John Cushman (01:12:54):
And then I would canvass everywhere, every building because remember, no security, no card keys and ARCO was run by an executive VP. He was heir apparent to be the CEO and I became very close with him. Eventually, he got forced out but I became especially close to the Chairman of the Board of ARCO who was one of the mentors in my life, along with my Scoutmaster, OK Taylor, and his name was Robert O. Anderson. He was the CEO of ARCO. He was the most important company in Southern California. And he had a senior officer named Paul Snyder. And I worked, well in the early days, I worked with the ARCO representatives, and I'd meet with them and it was a company that owned the project called Flower Treat Limited and for until '71 when we were done, I met with them all the time every week.
John Cushman (01:14:13):
And when it was done, of course, we moved from we had to demolish the Douglas Oil building. Then I moved to 612 South Flower, which is now a multifamily project. Then we moved to the 22nd floor of the North Tower of ARCO Plaza. And I was with Cushman & Wakefield and eventually took on other responsibilities.
Chris Rising (01:14:48):
Well, as you were looking at Los Angeles that time, just to put it in perspective for people at that time, '67, the Union Bank building on the freeway was built and maybe 333 South Hope, but your project was the most talked about. I'm sure ridiculed by some because there's so much empty space set right between the Jonathan Club and the California Club. I mean, this was a big-time assignment that you took on. Did that cause blowback back in New York when people started to see some success? And how did it change the relationship with the headquarters office in New York City, to what you were doing here in Los Angeles?
John Cushman (01:15:33):
It caused tremendous blowback for some. And as it was, it was immensely wonderful experience for me, because between Bank of America and ARCO, I met everyone. And AC Martin sponsored me to join the Jonathan Club. They also then sponsored me to join the California Club. And they sponsored me to join Annandale Golf Club in Pasadena. So, I was pretty well anchored because of that great relationship with the Martin family. And we had so much success with ARCO Plaza, that it was a big deal. And I shared the commissions with a senior VP in New York and the CEO who liked me a lot. But that was the one my father did not like. And he got to like me and my wife, and he liked pitting me against that guy in New York who disliked me immensely.
John Cushman (01:16:49):
So, because it was so successful, and we made so much money. Remember, when we opened, we're also managing the project. And that was a big deal. So, it was the most looked at deal in the world, not just LA or New York. There was nothing that big in New York. The biggest building in New York was the Pan Am Building. And the Pan Am Building was now MetLife building a 200 par with 2,420,000 feet, which had 1,700,000 square feet, and we had more space to lease than they had in that building. And Cushman & Wakefield was the managing agent for that building as well.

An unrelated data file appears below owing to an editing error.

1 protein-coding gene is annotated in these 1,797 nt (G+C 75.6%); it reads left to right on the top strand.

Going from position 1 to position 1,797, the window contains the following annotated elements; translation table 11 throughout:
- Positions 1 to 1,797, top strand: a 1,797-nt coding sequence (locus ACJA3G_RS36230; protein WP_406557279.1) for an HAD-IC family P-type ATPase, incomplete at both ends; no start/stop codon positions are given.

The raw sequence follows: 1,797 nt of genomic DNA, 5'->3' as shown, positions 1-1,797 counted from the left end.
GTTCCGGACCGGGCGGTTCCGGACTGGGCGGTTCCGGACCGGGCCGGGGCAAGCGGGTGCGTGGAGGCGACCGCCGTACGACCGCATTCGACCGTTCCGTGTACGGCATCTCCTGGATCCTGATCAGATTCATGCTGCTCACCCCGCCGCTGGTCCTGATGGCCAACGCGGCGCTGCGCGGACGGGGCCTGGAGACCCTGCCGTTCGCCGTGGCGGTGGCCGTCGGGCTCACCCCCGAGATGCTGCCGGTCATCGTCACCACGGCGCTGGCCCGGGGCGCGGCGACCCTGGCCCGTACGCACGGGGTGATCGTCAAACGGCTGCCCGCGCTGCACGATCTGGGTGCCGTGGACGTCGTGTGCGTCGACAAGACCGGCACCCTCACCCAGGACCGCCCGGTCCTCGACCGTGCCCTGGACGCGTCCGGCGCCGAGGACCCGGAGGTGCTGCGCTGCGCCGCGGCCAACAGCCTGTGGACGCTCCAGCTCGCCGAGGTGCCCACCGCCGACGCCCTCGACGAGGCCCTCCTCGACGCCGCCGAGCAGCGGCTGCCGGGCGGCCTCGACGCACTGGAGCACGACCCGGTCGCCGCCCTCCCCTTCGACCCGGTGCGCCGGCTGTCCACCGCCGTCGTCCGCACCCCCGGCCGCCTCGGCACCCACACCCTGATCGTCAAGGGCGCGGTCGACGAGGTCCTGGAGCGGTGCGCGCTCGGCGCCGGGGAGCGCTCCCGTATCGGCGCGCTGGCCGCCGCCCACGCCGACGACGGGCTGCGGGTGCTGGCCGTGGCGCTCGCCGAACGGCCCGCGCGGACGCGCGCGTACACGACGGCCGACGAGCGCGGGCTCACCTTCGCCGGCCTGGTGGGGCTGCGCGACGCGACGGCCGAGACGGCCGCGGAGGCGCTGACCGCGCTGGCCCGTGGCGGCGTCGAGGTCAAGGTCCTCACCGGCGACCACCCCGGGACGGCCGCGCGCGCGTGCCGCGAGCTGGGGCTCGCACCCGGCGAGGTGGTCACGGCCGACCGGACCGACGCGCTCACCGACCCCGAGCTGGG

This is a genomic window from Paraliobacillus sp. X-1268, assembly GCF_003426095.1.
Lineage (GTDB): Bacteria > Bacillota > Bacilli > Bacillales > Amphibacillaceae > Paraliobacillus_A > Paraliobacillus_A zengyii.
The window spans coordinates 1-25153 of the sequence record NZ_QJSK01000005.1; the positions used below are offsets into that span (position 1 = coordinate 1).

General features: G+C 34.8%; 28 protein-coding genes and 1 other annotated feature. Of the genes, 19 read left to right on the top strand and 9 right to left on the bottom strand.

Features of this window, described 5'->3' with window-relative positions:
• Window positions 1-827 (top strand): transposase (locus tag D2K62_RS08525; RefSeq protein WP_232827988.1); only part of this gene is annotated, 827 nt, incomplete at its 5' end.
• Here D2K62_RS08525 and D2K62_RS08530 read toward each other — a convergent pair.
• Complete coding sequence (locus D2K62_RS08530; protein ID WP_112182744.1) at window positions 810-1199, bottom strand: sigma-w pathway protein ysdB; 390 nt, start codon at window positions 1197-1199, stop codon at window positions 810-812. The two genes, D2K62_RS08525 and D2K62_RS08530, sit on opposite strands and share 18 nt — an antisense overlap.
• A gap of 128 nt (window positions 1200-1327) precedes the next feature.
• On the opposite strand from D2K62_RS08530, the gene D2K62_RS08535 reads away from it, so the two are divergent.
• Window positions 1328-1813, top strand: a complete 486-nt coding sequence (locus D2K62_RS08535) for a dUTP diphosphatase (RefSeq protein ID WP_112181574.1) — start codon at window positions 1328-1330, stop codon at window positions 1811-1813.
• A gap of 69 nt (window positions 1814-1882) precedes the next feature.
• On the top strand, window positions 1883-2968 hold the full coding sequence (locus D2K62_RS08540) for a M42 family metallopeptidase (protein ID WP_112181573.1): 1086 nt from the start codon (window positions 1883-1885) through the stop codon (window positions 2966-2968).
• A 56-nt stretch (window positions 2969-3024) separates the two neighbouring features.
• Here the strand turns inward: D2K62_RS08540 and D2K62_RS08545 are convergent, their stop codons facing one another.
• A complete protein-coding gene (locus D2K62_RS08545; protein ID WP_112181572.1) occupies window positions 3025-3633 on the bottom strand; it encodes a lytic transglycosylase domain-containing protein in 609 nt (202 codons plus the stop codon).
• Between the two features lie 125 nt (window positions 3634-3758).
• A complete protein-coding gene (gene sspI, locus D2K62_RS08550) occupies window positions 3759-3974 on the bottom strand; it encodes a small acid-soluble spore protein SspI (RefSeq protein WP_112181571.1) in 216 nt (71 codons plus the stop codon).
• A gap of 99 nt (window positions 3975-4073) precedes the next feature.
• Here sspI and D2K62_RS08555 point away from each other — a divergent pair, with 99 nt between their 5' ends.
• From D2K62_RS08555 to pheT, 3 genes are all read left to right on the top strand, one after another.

John Cushman (01:17:36):
But the blowback was serious. So, this guy tried to sow bad things about me in New York. The CEO favored me and together we made a lot of money. And because I was doing well, that guy that started out in the finance side in LA, I jumped over him and I jumped over the construction guy, I was absolutely in charge. I was given responsibility for 60% of all the offices Cushman & Wakefield had in America. And I had that responsibility until they decided that I needed to go to the Harvard Business School and get polished up. And if I was going to be considered to be president, remember the guy in New York, the one broker, and we competed for decades against each other. And I was able to deal with him, but it was never friendly.
John Cushman (01:18:52):
And so, they sent me to Harvard. And I was at a class with 162 people. And remember now the Rockefeller family owns C+W. There are a few steps between when I started my career to Rockefeller. It went, RCA, Rockefeller, Mitsubishi and, and then the Italians and then of course, now, Texas, Pacific, Ontario teachers, and PAG in Asia. So, they send me to Harvard. I was the youngest guy in a class of 162. Two women and think three or four generals. That's when Harvard tolerated the military.